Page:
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Publication numberUS2588466 A
Publication typeGrant
Publication dateMar 11, 1952
Filing dateOct 24, 1950
Priority dateOct 24, 1950
Publication numberUS 2588466 A, US 2588466A, US-A-2588466, US2588466 A, US2588466A
InventorsBarnes Arthur H
Original AssigneeAtomic Energy Commission
Export CitationBiBTeX, EndNote, RefMan
External Links: USPTO, USPTO Assignment, Espacenet
Electrical generator
US 2588466 A
Abstract  available in
Previous page
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Claims  available in
Description  (OCR text may contain errors)

March 11, 1952 A. H. BARNES ELECTRICAL GENERATOR Filed Oct. 24, 1950 EXPA N510! TANK HIGH CURRENT LOAD March 11, 1952 A. H. BARNES 2,583,466

ELECTRICAL GENERATOR Filed Oct. 24, 1950 2 SHEETS-SHEET 2 NaK IN V EN TOR. firzlzar 1/. 3417185 Patented Mar. 11, 1952 ELECTRICAL GENERATOR Arthur H. Barnes, Downers Grove, Ill., assignor to the United States of America as represented by the United States Atomic Energy Commission Application October 24, 1950, Serial No. 191,846

6 Claims.

This invention relates to an improvement in direct current generators. More particularly, the invention relates to the type of direct current generator known as a unipolar or homo-v polar generator.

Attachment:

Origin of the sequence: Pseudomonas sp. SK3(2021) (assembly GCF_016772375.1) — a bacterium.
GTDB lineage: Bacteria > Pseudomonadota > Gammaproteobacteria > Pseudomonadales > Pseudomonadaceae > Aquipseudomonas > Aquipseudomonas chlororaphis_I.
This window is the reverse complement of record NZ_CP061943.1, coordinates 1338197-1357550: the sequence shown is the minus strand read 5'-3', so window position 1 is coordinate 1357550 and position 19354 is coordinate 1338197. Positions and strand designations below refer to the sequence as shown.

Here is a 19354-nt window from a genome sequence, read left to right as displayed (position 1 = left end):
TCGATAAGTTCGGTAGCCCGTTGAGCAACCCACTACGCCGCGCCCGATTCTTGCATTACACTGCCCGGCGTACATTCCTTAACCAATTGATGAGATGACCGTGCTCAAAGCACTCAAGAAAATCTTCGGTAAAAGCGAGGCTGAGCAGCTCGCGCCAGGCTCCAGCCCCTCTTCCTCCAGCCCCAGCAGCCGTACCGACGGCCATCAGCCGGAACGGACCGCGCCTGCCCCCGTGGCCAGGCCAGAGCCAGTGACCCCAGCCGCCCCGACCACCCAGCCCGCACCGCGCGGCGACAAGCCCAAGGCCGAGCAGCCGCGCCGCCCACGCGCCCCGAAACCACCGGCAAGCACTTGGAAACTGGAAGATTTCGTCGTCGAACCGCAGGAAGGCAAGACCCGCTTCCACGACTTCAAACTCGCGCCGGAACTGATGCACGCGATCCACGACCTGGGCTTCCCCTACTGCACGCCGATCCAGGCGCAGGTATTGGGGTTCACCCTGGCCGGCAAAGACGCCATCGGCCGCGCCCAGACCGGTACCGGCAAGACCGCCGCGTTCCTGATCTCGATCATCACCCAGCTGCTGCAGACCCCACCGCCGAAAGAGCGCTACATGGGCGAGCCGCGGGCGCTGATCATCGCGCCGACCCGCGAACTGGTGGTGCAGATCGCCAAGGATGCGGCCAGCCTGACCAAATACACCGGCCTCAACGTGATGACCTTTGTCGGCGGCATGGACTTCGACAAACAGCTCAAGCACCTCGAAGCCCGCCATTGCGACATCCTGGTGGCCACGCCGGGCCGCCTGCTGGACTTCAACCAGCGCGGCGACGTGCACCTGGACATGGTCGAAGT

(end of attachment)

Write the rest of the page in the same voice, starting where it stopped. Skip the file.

Unipolar or homopolar generators have been known since the earliest period in the development of machines for generating electricity. A homopolar generator of the type to which the present invention relates consists, fundamentally, of a disk or a cylinder of a conductive material such as copper, which is rotated in a magnetic field. If the magnetic field is parallel with the axis of rotation of the unitary conducting armature, an E. M. F. is generated radially, i. e., there is generated a radial potential difference. In such cases, a disk is commonly employed as the rotor r armature, and the terminals of the generators are bus bars which are connected respectively to the shaft of the armature and to the periphery of the armature by suitable brushes. If, on the other hand, a radial magnetic field is employed, the E. M. F. will be generated between the longitudinal ends of the armature, and the output bus bars are accordingly connected to the ends of the armature, which is normally an elongated cylinder in this case, by suitable brushes. The E. M. F. developed in either case depends on the amount of magnetic flux which is cut and 'on the rotational speed of the conductor constituting the armature. Since the machine has, in general, only a single armature conductor, it produces pure continuous D. 0. power without the necessity of the provision of a commutator. The elimination of the commutator, and of the discontinuities in output caused thereby, is made possible by the elimination of the reversal of polarity of the generated E. M. F. which occurs in the conductors of a conventional generator in each cycle of rotation, due to the fact that in the conventional generator, the armature isrotated in a flux field in which the flux lines are substantially parallel andnormal to the axis of rotation.